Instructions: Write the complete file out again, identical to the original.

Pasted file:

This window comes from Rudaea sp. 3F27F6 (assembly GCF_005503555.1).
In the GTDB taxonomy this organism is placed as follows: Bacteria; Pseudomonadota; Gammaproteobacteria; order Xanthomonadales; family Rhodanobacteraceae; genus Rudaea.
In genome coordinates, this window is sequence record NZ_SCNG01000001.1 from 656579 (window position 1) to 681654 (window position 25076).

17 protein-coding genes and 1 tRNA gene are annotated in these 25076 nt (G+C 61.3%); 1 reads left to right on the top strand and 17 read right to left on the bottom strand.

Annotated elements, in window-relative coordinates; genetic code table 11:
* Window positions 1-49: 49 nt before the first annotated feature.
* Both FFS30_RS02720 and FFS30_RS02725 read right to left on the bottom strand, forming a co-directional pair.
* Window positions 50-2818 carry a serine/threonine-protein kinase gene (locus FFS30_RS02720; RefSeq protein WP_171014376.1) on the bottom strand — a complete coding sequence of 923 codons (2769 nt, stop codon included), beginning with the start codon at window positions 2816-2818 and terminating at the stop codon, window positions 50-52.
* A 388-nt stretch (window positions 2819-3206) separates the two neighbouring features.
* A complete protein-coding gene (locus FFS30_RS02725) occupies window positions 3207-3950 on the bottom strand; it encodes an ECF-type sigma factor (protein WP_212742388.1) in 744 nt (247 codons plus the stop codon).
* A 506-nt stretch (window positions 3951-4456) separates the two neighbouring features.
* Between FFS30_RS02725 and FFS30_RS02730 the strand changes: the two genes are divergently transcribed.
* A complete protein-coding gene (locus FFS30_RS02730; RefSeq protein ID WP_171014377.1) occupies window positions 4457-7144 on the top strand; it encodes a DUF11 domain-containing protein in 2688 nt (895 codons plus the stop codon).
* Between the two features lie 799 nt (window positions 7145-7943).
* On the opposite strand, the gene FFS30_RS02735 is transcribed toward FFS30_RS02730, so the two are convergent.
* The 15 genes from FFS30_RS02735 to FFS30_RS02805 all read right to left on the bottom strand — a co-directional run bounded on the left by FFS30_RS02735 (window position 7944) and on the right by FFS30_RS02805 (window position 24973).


This window comes from Rudaea sp. 3F27F6 (assembly GCF_005503555.1).
In the GTDB taxonomy this organism is placed as follows: Bacteria; Pseudomonadota; Gammaproteobacteria; order Xanthomonadales; family Rhodanobacteraceae; genus Rudaea.
In genome coordinates, this window is sequence record NZ_SCNG01000001.1 from 656579 (window position 1) to 681654 (window position 25076).

17 protein-coding genes and 1 tRNA gene are annotated in these 25076 nt (G+C 61.3%); 1 reads left to right on the top strand and 17 read right to left on the bottom strand.

Annotated elements, in window-relative coordinates; genetic code table 11:
* Window positions 1-49: 49 nt before the first annotated feature.
* Both FFS30_RS02720 and FFS30_RS02725 read right to left on the bottom strand, forming a co-directional pair.
* Window positions 50-2818 carry a serine/threonine-protein kinase gene (locus FFS30_RS02720; RefSeq protein WP_171014376.1) on the bottom strand — a complete coding sequence of 923 codons (2769 nt, stop codon included), beginning with the start codon at window positions 2816-2818 and terminating at the stop codon, window positions 50-52.
* A 388-nt stretch (window positions 2819-3206) separates the two neighbouring features.
* A complete protein-coding gene (locus FFS30_RS02725) occupies window positions 3207-3950 on the bottom strand; it encodes an ECF-type sigma factor (protein WP_212742388.1) in 744 nt (247 codons plus the stop codon).
* A 506-nt stretch (window positions 3951-4456) separates the two neighbouring features.
* Between FFS30_RS02725 and FFS30_RS02730 the strand changes: the two genes are divergently transcribed.
* A complete protein-coding gene (locus FFS30_RS02730; RefSeq protein ID WP_171014377.1) occupies window positions 4457-7144 on the top strand; it encodes a DUF11 domain-containing protein in 2688 nt (895 codons plus the stop codon).
* Between the two features lie 799 nt (window positions 7145-7943).
* On the opposite strand, the gene FFS30_RS02735 is transcribed toward FFS30_RS02730, so the two are convergent.
* The 15 genes from FFS30_RS02735 to FFS30_RS02805 all read right to left on the bottom strand — a co-directional run bounded on the left by FFS30_RS02735 (window position 7944) and on the right by FFS30_RS02805 (window position 24973).